Reviews for William Shakespeare's Star Wars : Verily, a New Hope

School Library Journal Reviews 2013 July

Gr 8 Up--"…In time so long ago begins our play,/In star-crossed galaxy far, far away." Inspired by the work of George Lucas and William Shakespeare, this is the story of Star Wars: Verily, A New Hope, retold as a five-act play, complete with blank verse, couplets, and Elizabethan stage directions. Even Jabba the Hutt and R2-D2 speak (or beep) in iambic pentameter. Luke, Leia, Han, Darth Vader, and the rest of the cast battle to determine the future of the galaxy while parodying various well-known lines and speeches from Richard III, Hamlet, Romeo and Juliet, Macbeth, Julius Caesar, and Henry V. Luke's soliloquy, "Alas, poor stormtrooper, I knew ye not," accompanied by an illustration of Luke holding up a stormtrooper helmet, is a standout comic moment, as is Leia's "songs of nonny," sung as the planet Alderaan explodes. Doescher's pseudo-Shakespearean language is absolutely dead-on; this is one of the best-written Shakespeare parodies created for this audience and it is absolutely laugh-out-loud funny for those familiar with both The Bard and Star Wars. It is most likely to be appreciated by snarky AP English students and drama club members, but an imaginative English teacher could find ways to use it in the classroom to engage reluctant readers of Shakespeare. May the verse be with you! --Kathleen E. Gruver, Burlington County Library, Westampton, NJ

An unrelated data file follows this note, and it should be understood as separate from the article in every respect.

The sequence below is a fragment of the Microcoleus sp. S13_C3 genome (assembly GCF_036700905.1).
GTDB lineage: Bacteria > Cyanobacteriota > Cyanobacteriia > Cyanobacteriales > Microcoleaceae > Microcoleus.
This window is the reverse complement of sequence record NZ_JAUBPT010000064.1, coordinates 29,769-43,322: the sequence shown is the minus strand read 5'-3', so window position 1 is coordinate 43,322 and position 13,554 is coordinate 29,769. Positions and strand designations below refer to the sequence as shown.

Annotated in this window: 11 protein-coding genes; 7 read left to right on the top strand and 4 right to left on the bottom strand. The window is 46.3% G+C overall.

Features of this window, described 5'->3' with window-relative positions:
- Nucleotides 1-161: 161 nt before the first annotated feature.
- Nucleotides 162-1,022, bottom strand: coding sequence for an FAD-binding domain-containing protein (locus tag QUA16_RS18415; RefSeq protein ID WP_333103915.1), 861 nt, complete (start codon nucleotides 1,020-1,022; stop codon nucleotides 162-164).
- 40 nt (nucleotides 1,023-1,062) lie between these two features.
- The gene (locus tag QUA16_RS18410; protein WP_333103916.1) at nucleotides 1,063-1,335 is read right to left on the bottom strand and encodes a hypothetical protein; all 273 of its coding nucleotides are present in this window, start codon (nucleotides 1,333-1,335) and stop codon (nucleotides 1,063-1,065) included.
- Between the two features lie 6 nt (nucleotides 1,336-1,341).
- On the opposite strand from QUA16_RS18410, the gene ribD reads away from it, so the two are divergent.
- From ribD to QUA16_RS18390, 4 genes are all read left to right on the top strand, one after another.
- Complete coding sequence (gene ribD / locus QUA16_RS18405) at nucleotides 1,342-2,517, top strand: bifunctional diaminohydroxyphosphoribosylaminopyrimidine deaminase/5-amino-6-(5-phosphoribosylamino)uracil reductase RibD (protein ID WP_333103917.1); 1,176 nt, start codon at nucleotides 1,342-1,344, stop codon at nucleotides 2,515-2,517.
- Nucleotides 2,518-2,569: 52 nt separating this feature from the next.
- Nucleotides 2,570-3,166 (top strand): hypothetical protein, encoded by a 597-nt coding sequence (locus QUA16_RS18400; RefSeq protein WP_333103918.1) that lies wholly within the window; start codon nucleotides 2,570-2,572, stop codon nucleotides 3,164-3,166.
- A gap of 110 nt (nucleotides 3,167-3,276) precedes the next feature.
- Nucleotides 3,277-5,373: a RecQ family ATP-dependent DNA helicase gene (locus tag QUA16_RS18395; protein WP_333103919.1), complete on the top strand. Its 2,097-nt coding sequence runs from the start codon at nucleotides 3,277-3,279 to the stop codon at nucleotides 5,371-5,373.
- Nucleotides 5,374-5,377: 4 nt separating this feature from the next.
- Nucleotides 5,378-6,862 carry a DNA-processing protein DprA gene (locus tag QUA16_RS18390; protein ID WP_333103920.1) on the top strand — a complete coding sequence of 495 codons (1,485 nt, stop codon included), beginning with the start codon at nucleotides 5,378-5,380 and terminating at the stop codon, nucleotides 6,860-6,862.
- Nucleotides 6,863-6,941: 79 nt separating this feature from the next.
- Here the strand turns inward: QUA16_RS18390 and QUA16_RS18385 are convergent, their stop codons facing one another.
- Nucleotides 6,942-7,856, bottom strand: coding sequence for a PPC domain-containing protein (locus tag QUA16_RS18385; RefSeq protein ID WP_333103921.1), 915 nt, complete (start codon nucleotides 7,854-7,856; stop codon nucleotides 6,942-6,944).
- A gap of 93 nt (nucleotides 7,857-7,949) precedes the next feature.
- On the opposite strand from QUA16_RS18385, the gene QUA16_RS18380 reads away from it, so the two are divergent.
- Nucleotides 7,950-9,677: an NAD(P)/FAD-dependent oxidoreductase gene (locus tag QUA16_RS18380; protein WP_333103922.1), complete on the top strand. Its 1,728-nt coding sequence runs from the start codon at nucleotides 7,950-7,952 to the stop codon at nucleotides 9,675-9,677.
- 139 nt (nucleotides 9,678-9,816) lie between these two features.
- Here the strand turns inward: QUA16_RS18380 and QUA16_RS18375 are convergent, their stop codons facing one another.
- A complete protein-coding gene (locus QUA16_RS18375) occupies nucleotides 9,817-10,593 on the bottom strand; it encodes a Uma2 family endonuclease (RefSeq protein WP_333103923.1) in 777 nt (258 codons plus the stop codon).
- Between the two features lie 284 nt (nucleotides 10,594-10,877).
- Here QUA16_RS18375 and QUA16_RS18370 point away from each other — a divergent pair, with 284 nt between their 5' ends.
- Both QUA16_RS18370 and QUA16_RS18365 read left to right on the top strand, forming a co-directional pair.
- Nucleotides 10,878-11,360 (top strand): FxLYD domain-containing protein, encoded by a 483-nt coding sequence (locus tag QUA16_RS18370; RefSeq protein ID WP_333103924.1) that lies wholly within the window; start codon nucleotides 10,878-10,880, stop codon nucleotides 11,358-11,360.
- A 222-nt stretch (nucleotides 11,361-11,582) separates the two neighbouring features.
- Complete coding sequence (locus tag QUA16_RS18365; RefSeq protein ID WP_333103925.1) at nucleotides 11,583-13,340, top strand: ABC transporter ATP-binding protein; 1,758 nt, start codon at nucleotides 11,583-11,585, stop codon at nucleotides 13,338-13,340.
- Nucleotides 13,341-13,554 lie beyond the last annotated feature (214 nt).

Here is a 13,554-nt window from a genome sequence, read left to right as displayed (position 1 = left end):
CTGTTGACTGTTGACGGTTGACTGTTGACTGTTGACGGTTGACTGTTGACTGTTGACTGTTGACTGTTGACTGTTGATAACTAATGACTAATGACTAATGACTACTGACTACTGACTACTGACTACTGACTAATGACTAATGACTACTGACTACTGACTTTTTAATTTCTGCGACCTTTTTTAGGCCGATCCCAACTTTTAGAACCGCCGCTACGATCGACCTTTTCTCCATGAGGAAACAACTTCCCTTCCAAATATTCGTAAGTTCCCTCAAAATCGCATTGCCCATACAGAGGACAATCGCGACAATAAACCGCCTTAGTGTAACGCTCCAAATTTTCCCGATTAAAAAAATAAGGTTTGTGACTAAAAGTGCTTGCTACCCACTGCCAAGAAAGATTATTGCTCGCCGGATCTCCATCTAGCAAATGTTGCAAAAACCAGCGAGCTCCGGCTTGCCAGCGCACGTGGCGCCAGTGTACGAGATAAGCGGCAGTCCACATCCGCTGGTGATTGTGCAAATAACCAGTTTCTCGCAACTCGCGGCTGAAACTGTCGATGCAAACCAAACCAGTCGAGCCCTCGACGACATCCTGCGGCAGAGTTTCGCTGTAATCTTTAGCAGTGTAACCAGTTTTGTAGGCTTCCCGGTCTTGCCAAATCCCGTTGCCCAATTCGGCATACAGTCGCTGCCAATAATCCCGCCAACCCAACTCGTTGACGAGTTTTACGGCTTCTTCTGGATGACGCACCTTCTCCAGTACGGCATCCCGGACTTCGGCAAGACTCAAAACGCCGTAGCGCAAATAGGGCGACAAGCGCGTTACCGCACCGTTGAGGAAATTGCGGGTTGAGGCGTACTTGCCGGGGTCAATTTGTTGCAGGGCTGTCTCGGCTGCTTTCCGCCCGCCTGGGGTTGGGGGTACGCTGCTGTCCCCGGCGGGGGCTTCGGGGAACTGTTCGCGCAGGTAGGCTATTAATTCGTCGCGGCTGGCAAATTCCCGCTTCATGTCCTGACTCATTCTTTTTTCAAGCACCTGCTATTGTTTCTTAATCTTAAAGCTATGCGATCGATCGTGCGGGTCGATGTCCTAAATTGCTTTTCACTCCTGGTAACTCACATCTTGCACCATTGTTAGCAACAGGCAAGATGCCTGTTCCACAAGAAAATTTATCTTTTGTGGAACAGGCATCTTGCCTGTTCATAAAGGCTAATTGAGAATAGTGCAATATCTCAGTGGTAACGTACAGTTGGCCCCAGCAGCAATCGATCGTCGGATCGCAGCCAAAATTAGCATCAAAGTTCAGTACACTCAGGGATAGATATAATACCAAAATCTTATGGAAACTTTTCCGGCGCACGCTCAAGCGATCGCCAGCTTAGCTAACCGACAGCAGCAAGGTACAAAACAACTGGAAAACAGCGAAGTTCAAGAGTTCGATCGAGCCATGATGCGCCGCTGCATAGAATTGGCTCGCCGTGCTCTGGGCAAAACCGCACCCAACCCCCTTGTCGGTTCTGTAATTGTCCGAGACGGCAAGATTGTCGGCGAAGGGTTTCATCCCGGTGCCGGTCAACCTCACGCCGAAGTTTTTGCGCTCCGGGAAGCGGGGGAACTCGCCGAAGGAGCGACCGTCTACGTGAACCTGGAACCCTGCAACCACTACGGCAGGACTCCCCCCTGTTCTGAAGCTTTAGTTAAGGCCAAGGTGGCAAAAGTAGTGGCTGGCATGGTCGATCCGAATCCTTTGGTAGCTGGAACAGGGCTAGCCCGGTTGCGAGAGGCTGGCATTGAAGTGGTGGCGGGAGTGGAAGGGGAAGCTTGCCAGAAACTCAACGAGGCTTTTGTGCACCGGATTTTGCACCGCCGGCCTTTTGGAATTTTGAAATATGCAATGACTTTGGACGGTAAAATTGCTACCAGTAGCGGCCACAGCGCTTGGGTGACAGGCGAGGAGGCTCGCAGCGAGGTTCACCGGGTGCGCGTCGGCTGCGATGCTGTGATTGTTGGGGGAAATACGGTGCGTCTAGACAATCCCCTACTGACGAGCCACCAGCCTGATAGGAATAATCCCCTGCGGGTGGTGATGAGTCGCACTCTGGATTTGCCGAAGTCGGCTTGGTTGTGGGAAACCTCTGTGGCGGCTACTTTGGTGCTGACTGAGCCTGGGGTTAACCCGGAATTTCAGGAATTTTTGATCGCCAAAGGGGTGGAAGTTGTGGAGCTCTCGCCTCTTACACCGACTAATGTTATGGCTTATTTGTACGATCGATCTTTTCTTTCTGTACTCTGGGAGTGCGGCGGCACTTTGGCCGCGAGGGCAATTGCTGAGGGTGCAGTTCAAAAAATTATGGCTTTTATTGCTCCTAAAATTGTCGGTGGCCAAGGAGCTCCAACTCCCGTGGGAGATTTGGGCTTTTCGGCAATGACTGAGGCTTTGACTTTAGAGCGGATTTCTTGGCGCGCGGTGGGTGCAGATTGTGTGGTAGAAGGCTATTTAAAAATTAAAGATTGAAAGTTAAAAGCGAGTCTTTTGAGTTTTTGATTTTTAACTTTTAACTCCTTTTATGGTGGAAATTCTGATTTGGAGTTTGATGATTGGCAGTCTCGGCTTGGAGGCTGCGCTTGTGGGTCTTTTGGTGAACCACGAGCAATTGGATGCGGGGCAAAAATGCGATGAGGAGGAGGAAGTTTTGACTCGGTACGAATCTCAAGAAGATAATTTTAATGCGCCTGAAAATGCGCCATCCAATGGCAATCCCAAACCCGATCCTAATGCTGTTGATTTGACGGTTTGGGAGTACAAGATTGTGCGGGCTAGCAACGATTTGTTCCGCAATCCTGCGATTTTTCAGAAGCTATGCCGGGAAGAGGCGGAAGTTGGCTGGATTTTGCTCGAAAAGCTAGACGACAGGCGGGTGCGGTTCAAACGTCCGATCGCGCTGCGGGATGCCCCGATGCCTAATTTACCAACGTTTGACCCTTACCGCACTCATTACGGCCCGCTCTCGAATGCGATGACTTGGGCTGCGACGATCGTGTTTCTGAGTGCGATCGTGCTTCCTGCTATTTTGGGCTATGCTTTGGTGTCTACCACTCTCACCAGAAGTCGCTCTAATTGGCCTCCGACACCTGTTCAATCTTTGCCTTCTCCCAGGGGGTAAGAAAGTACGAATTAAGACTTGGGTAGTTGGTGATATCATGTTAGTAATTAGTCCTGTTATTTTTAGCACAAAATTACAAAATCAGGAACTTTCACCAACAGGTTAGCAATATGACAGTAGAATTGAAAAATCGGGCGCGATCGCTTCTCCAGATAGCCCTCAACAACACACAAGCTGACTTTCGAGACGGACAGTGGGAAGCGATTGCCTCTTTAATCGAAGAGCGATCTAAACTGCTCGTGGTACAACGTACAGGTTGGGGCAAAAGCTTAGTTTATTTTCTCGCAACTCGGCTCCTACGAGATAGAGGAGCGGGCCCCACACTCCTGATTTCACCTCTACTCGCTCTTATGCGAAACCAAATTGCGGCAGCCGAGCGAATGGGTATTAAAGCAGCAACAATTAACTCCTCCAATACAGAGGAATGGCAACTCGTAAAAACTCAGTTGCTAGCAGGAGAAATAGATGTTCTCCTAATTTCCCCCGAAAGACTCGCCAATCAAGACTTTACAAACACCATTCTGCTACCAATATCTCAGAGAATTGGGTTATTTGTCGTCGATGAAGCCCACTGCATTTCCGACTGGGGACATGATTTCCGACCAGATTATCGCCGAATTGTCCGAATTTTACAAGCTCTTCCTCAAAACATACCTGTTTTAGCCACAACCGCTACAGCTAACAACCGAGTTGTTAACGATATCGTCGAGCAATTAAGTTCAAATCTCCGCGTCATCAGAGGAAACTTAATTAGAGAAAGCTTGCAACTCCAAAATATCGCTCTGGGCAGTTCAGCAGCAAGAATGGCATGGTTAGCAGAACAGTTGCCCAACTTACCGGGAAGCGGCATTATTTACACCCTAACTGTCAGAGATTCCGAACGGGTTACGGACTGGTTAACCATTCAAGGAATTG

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VOYA Reviews 2013 December
Taking his cues from George Lucas and William Shakespeare, Doescher retells a story made popular over thirty-five years ago on the silver screen, Star Wars. The twist that makes it both interesting (and maddening for some) is that the story is retold in iambic pentameter, the type of verse in which Shakespeare wrote his plays. Readers who are already familiar with the story of Luke Skywalker and the battle that occurs in a "galaxy far, far away" will enjoy the retelling, as well as the print translation of R2D2's speech, which is rather enjoyable on its own Classroom teachers presenting the various plays of the Great Bard would benefit from the inclusion of this book, as the language will be easily understood by students who are already well versed in the cult classic movie's story line. The pen-and-ink illustrations featured sporadically throughout are well done, especially when Jabba the Hutt (although spoken of in Star Wars, was not "seen" until the re-release in 1997, so those who are sticklers for detail will most definitely find this a grievous error) wears a Shakespearean feathered cap and leg-of-mutton-sleeved jacket. Humorously portrayed, and more novelty than literature, this nod to Shakespeare will be enjoyed by readers, who will be reliving the various battle scenes in their imaginations.--Beth Green 5Q 5P M J S Copyright 2011 Voya Reviews.